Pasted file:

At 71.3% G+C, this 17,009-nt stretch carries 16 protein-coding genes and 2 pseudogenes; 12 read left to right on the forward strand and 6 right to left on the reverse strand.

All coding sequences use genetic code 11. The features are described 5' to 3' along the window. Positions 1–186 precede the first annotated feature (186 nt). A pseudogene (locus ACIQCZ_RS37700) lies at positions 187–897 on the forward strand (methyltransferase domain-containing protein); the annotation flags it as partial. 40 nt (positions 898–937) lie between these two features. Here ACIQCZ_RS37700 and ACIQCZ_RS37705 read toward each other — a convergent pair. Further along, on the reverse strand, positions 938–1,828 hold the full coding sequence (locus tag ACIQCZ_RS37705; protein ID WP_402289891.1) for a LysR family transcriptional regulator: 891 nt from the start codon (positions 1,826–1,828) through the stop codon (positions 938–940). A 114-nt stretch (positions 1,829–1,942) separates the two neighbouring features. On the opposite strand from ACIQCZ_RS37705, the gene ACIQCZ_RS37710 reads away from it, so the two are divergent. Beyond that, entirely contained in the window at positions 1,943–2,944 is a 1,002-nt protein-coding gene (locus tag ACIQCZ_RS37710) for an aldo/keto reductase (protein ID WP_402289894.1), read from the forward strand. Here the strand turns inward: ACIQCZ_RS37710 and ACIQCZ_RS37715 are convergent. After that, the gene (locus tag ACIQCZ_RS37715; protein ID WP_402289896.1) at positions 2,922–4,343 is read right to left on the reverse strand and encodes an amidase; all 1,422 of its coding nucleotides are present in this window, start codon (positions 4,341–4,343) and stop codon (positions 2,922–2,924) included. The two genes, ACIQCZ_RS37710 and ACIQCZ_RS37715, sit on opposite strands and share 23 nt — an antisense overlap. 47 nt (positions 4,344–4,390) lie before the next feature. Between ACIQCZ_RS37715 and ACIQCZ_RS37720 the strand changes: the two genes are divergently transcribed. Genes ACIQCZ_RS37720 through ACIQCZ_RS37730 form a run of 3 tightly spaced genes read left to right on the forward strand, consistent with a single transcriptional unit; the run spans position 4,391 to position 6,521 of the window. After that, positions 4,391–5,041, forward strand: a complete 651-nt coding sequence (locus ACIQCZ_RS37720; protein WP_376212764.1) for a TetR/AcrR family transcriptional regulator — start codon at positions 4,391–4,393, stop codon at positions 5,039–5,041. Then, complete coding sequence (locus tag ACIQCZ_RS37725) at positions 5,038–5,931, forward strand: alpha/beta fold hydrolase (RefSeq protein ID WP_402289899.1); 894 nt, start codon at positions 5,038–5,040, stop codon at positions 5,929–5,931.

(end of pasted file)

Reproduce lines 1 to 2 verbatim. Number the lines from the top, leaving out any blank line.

At 71.3% G+C, this 17,009-nt stretch carries 16 protein-coding genes and 2 pseudogenes; 12 read left to right on the forward strand and 6 right to left on the reverse strand.

All coding sequences use genetic code 11. The features are described 5' to 3' along the window. Positions 1–186 precede the first annotated feature (186 nt). A pseudogene (locus ACIQCZ_RS37700) lies at positions 187–897 on the forward strand (methyltransferase domain-containing protein); the annotation flags it as partial. 40 nt (positions 898–937) lie between these two features. Here ACIQCZ_RS37700 and ACIQCZ_RS37705 read toward each other — a convergent pair. Further along, on the reverse strand, positions 938–1,828 hold the full coding sequence (locus tag ACIQCZ_RS37705; protein ID WP_402289891.1) for a LysR family transcriptional regulator: 891 nt from the start codon (positions 1,826–1,828) through the stop codon (positions 938–940). A 114-nt stretch (positions 1,829–1,942) separates the two neighbouring features. On the opposite strand from ACIQCZ_RS37705, the gene ACIQCZ_RS37710 reads away from it, so the two are divergent. Beyond that, entirely contained in the window at positions 1,943–2,944 is a 1,002-nt protein-coding gene (locus tag ACIQCZ_RS37710) for an aldo/keto reductase (protein ID WP_402289894.1), read from the forward strand. Here the strand turns inward: ACIQCZ_RS37710 and ACIQCZ_RS37715 are convergent. After that, the gene (locus tag ACIQCZ_RS37715; protein ID WP_402289896.1) at positions 2,922–4,343 is read right to left on the reverse strand and encodes an amidase; all 1,422 of its coding nucleotides are present in this window, start codon (positions 4,341–4,343) and stop codon (positions 2,922–2,924) included. The two genes, ACIQCZ_RS37710 and ACIQCZ_RS37715, sit on opposite strands and share 23 nt — an antisense overlap. 47 nt (positions 4,344–4,390) lie before the next feature. Between ACIQCZ_RS37715 and ACIQCZ_RS37720 the strand changes: the two genes are divergently transcribed. Genes ACIQCZ_RS37720 through ACIQCZ_RS37730 form a run of 3 tightly spaced genes read left to right on the forward strand, consistent with a single transcriptional unit; the run spans position 4,391 to position 6,521 of the window. After that, positions 4,391–5,041, forward strand: a complete 651-nt coding sequence (locus ACIQCZ_RS37720; protein WP_376212764.1) for a TetR/AcrR family transcriptional regulator — start codon at positions 4,391–4,393, stop codon at positions 5,039–5,041. Then, complete coding sequence (locus tag ACIQCZ_RS37725) at positions 5,038–5,931, forward strand: alpha/beta fold hydrolase (RefSeq protein ID WP_402289899.1); 894 nt, start codon at positions 5,038–5,040, stop codon at positions 5,929–5,931.